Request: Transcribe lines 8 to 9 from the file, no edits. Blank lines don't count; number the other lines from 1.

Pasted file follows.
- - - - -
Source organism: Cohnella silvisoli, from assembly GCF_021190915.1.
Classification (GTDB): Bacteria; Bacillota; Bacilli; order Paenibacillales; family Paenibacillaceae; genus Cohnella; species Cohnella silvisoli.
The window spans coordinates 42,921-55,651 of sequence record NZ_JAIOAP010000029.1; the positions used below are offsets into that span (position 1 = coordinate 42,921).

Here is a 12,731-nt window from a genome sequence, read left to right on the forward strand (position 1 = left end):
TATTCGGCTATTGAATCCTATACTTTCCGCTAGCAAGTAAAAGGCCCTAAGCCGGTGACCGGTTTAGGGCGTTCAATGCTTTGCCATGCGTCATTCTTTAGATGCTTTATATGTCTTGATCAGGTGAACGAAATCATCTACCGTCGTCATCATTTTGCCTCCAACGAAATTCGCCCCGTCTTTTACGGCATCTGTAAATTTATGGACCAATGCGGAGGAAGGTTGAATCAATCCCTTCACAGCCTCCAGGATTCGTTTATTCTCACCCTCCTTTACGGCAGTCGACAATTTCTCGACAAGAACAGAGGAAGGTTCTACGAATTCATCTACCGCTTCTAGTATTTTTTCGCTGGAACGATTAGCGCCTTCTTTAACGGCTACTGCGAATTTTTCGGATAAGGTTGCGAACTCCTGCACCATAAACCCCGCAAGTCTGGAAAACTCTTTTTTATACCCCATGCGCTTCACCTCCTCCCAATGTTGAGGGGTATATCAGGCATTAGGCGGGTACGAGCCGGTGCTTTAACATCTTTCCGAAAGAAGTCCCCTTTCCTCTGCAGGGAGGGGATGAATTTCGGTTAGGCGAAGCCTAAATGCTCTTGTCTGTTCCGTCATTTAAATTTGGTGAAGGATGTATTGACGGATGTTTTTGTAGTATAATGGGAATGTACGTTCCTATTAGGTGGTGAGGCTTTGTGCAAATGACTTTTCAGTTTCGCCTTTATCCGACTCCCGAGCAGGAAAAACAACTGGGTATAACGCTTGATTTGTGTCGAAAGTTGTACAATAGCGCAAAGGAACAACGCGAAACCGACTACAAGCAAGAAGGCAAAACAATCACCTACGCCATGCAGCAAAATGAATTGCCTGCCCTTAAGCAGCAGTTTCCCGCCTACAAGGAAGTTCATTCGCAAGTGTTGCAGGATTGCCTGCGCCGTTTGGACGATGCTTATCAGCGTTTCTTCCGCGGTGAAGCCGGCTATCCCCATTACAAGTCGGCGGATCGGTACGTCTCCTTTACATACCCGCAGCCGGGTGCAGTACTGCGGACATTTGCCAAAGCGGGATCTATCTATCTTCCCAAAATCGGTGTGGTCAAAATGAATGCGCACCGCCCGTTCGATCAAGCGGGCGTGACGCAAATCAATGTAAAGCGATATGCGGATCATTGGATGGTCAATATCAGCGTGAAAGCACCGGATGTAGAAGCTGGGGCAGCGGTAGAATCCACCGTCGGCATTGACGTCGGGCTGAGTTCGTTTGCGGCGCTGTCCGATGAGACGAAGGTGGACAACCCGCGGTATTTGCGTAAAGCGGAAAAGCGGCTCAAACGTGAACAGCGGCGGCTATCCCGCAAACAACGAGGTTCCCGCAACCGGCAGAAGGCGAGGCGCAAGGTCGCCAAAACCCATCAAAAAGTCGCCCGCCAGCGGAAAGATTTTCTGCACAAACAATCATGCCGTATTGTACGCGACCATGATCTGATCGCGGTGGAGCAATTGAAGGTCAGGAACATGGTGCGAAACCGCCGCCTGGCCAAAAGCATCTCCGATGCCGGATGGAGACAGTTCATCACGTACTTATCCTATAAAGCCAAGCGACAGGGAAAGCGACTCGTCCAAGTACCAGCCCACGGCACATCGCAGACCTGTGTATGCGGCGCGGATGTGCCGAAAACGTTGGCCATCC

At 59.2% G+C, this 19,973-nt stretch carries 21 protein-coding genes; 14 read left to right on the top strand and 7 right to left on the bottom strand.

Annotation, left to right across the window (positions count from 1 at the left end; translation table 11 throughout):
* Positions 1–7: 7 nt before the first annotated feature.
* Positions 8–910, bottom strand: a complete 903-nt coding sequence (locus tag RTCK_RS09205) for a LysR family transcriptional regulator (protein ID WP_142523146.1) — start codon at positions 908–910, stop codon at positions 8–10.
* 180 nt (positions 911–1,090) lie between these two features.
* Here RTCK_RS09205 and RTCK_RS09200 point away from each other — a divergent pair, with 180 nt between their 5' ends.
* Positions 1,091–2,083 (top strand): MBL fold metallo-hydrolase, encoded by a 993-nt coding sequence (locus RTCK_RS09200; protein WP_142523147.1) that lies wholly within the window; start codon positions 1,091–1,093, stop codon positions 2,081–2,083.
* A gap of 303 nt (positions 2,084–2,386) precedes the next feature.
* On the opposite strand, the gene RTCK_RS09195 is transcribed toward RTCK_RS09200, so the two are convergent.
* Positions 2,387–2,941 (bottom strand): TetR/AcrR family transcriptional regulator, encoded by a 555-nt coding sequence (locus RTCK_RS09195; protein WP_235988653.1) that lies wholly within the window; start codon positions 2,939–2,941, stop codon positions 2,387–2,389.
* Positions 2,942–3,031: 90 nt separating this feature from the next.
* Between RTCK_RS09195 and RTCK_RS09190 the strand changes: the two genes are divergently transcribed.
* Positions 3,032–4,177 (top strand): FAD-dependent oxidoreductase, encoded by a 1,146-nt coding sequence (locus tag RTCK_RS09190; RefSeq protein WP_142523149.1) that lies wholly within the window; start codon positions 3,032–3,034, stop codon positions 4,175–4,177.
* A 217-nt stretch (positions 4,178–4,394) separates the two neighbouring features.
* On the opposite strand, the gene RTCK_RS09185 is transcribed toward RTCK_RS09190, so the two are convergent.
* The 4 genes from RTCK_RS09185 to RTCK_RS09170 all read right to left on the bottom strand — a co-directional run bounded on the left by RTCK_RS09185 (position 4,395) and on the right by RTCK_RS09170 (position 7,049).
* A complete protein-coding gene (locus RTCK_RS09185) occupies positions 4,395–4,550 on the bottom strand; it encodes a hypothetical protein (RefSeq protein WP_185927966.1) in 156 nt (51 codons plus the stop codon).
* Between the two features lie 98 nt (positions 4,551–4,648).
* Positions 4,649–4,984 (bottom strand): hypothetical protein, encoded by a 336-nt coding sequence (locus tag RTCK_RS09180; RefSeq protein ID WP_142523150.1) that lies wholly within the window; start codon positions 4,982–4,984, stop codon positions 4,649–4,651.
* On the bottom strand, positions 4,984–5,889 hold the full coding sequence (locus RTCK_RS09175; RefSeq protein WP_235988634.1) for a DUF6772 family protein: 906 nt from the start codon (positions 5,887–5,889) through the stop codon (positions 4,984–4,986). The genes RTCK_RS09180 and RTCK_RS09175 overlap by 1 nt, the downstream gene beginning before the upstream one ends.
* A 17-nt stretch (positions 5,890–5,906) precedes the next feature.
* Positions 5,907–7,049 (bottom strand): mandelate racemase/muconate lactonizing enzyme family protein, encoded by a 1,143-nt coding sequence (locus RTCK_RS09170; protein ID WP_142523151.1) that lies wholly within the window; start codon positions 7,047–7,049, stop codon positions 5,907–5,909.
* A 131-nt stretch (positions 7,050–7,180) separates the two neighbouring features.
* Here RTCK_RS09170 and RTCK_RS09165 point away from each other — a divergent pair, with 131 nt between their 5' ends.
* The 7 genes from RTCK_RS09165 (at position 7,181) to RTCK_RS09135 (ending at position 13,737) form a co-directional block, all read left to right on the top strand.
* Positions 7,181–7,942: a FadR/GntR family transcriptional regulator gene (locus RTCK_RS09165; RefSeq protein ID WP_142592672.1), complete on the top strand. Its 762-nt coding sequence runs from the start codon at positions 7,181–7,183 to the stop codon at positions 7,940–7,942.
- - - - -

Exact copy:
* Positions 1–7: 7 nt before the first annotated feature.
* Positions 8–910, bottom strand: a complete 903-nt coding sequence (locus tag RTCK_RS09205) for a LysR family transcriptional regulator (protein ID WP_142523146.1) — start codon at positions 908–910, stop codon at positions 8–10.